Homemade Saltine Crackers
I heard his voice whispering, “really, Jen” as I set out to make these. He used to tease, and ask when I was going to make my own water. While some items are rather elusive to find easily, good quality saltine style crackers are not one of them. For years I’ve bought the Suzie’s brand at the health food store. They’ve been completely acceptable until this point, and since my kids plow through these new homemade saltine crackers faster than I can make them, I don’t imagine I’ll stop buying them, either.
So, yes, making saltines is perhaps not a necessity, but it has been on my baking bucket list for years now. I first tried making them some time ago. The recipe I found online was fussy, and didn’t yield the flavor I was trying to recall from my childhood.
Then I was tasked with developing a recipe for oyster crackers for a recent cookbook project. After the first few nibbles of those crackers, it occurred to me that I was onto something. I could manipulate the recipe with little effort, and maybe, just finally, cross homemade saltines off my list.
As I hovered over the counter, pricking the squares with little marks, just like the ones in those packs we all love, I realized I might’ve slipped across the line into insanity. Do you need to poke the 9 to 12 holes I did in each one? Probably not. Do they need to be as uniform as my tendency for perfection pushed me? Definitely not. A few randomly placed pricks with a fork would be fine—it tamps the dough down to avoid air bubbles while the crackers bake.
Whichever method you settle on, I know we can agree that these homemade saltines are incredibly easy to make, trust me on this. We tend to use them for everything—to accompany cheese plates, crush and serve with soup, slather with some peanut butter (or nutella, if you’re my girls). If you want to add some oomph, you can toss some fresh herbs in the food processor before giving the flour a whizz. A drier herb, like rosemary, thyme, or oregano would all be wonderful. I’d suggest dried basil over fresh for a more intense flavor, and as I write that, I imagine some sundried tomatoes might be nice, too (truly dry ones, not packed in olive oil). Hope you all enjoy, and if you try any of these variations, please do share your results with the rest of us.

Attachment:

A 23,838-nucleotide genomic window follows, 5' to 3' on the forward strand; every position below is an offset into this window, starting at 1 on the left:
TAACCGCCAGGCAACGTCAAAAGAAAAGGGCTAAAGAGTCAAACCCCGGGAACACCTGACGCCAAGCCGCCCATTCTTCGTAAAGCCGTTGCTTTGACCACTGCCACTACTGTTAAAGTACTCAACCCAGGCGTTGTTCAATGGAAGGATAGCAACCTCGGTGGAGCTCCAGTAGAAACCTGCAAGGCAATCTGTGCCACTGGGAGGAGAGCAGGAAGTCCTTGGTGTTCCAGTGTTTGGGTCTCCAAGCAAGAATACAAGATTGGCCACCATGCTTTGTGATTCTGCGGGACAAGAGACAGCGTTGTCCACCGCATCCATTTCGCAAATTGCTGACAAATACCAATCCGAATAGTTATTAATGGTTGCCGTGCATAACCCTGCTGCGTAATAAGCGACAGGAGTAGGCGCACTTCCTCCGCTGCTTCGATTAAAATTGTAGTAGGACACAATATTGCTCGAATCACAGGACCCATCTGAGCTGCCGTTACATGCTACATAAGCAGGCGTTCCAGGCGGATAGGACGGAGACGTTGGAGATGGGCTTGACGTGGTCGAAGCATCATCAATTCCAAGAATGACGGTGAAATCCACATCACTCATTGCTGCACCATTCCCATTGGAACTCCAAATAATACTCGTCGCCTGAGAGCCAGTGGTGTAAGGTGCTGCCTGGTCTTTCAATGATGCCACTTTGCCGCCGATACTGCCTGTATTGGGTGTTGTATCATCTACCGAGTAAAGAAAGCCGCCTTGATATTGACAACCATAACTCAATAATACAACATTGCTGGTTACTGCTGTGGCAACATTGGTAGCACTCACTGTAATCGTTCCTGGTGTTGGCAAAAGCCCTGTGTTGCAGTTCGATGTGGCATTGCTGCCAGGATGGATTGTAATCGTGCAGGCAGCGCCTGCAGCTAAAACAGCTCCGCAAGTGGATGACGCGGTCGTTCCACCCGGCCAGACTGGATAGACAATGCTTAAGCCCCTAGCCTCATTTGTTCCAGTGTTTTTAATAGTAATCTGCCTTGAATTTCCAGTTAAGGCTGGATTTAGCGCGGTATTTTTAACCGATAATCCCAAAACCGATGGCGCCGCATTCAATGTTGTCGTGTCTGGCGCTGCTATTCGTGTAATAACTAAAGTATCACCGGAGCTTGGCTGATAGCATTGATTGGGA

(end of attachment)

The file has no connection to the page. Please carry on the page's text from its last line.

This recipe is now part of my new site, and can be found here.
I’ve made homemade crackers a few times, so I look forward to trying this recipe! Part of what makes cracker-making fun is having a “dough docker” to punch all those holes in the crackers. 🙂
Hi, do you think you could make these with all purpose gluten free flour?
I haven’t made it with GF flour, so can’t speak to that. I’ve found brands vary greatly in their peformance. Sorry I can’t be more helpful! -Jennie
And then there are ice water crackers (from Marion Cunningham). I’ve made them with store-bought saltines, but imagine them with homemade saltines!
Basically, you soak your crackers in ice water until their soggy. Dry carefully on paper towels. Cover them in melted butter until crispy and brown.
Thank you Jennifer. I’ll try to make these cookies.
I’ve never made homemade crackers. I want to give this a shot but will have to use gluten free flour.
Please let us how they turn out. I find GF flours to range a lot in how they work in recipes. -Jennie
Thank you for sharing this great recipe. It may be helpful to relay a useful tip to your baking audience. The tip is: baking powder, baking soda, and cream of tartar, all create a rise in baking, as long as there is an equal amount of salt. A ratio of 1 tsp & 1 tsp. If you do not have baking powder, you can substitute baking soda, or cream of tartar. Happy Baking!
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[…] Homemade saltines […]
Interesting. I’ve never heard of this, but will keep in mind to give it a try, though I usually always have baking powder in the pantry. -Jennie